Celebrity, can't you promote reef conservation and snorkeling safety?

Caroline checks out a snorkeling site on Vanuatu.  Swimmer, snorkeler, PADI rescue diver, and previously lifeguard certified, with Italian made Cressi mask, snorkel, and fins... she is prepared.  

I really just want to comment on 2 things that relate to the Celebrity Solstice, and perhaps most cruise ships.  The first is safety in a reef environment (snorkeling).  The second is a commitment to reef conservation.

"National Geographic" gear
The Celebrity Solstice shore excursion team promotes snorkeling gear sales.  I'm not sure who makes this equipment, but it is sold under a licensing agreement allowing for the "National Geographic" label to be attached (as if NG has any specialized experience in snorkeling gear... you won't find any real divers using it).  The insinuation is that, if National Geographic endorses this gear, the gear is quality, and you are going to have a great and safe time snorkeling.  Who needs, say, Cressi, Mares, or Oceanic gear when you can have... “National Geographic”?  Oh, and this is the "new" National Geographic, that is owned by Rupert Murdoch (73% stake), and organized as partnering with... 21st Century Fox. In other words, "National Geographic" of old is not NG of new.  Buyer beware.

Regardless of the origin of this equipment, there is NO instruction to go along with the snorkeling gear sales.  It's a "Buy our gear, and have fun" mentality.  People die when snorkeling (there seems to be an epidemic of it this year in Hawaii).  Why, the salespeople will even sell this equipment to - stay with me here - people who can't swim!  People who have respiratory or heart disease! People who suffer from panic attacks!

"Hi, I'd like to buy a snorkel set.  I have high blood pressure, can't swim, and I have a cold."

"Yes sir!  Which model would you like?"



Which snorkelers from the Solstice have a clue what they are doing?  Lifou, New Caledonia.

What is needed?  It should be a no-brainer for the Solstice to have onboard a qualified person who can give workshops in snorkeling 101: safe snorkeling, and how to use and maintain their equipment.  What qualifies such an instructor?  It’s not necessarily a lifeguard. I’ve been certified as a lifeguard twice, and nothing in the training focused on snorkeling. Even SCUBA divemasters and instructors have limited training focused on snorkeling.  And, in addition, knowledge, skills, and ability don’t transfer well if communication skills aren’t there.  So the ideal trainer would be someone who has had lifeguard training (focused on prevention of injury), SCUBA training (using multiple brands of equipment, problem solving when equipment fails, mask and snorkel maintenance), and experience as a communicator (getting the key messages across).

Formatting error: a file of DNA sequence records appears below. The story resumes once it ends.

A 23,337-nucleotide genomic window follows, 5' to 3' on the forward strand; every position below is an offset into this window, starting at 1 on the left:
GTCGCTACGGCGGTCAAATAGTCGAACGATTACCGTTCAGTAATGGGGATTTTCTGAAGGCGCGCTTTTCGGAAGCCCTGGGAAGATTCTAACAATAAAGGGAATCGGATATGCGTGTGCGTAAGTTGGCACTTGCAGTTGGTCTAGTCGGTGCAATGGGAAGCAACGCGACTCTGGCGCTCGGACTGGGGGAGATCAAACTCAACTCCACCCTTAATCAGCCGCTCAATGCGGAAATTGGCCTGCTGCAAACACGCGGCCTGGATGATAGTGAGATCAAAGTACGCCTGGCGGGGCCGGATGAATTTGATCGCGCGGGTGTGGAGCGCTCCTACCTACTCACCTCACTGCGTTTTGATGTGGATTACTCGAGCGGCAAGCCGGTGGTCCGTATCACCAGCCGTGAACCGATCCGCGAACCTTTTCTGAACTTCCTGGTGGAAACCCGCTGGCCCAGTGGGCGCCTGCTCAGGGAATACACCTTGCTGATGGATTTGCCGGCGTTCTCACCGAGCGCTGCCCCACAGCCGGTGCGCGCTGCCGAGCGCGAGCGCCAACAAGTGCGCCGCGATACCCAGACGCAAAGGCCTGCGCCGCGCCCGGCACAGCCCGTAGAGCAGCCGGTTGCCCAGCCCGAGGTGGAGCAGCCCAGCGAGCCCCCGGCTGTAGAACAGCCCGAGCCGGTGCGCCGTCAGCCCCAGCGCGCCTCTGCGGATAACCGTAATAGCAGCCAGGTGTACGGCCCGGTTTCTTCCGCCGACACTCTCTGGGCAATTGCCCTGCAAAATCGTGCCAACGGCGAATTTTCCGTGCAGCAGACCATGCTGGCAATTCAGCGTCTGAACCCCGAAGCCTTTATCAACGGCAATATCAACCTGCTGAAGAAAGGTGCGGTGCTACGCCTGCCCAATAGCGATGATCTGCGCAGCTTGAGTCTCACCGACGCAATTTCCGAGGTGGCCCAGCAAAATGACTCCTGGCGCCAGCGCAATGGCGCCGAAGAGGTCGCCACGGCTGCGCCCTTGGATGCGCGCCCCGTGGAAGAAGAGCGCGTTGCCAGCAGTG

What preparation do these people have for snorkeling safely?

It isn't happening.  And when a cruise promotes a reef and snorkeling destination (in my case, New Caledonia, Vanuatu, and the Great Barrier Reef), it should be responsible for what it promotes.

That brings me to issue number 2.  Reef conservation. 

A plea to visitors of Jinek Bay to not
 use reef-harming sunscreens.
The Global Sustainable Tourism Council, that Celebrity and parent company Royal Caribbean say they support, requires collaborators to "Maximize social and economic benefits to the local community and minimize negative impacts." This includes being "...aware of, and mitigates, activity with potential to disturb wildlife and habitats." 

I want to comment on the negative impacts that are being ignored.  The Solstice sells only reef-harming sunscreens.  The Solstice doesn't tell people how to avoid harming the reef (3000+ guests = 6000+ potential feet on the reef).  We've seen people stand on the reef and break off pieces of coral.  


Sunscreens containing oxybenzone for sale on the Solstice.

The
Solstice has no program to encourage the consumption of sustainably caught seafood (and no system to allow guests to identify it).  The Solstice does not inform its guests about sea turtle-safe practices on the beach, and avoiding sea turtle curios at the gift shops.  And during one of my cruises, the Solstice had as its onboard naturalist a... glass artist?  My friend Barrie Gilbert has given lectures on cruise boats with bears as his subject.  Barrie also has a PhD in animal behavior, 30 plus years of experience working with bears, and a life-altering experience under his belt when he was mauled by a grizzly.  Now that’s an onboard naturalist!


Factoid from daily newsletter on the Solstice.  Okay, Celebrity... what do you recommend that your guests do?

So, for a company that DEPENDS on a healthy reef and ocean for the best customer experience, Celebrity doesn't seem to put any effort into... reef conservation.  And 3000+ guests can have an impact, particularly in the behaviors they bring back to their communities, information they share with their friends, and their purchasing choices.  

The ocean isn't just a playground, Celebrity.  It's an essential source of food and jobs for billions of people, and home to countless marine organisms.  Please demand that your guests take care of it.

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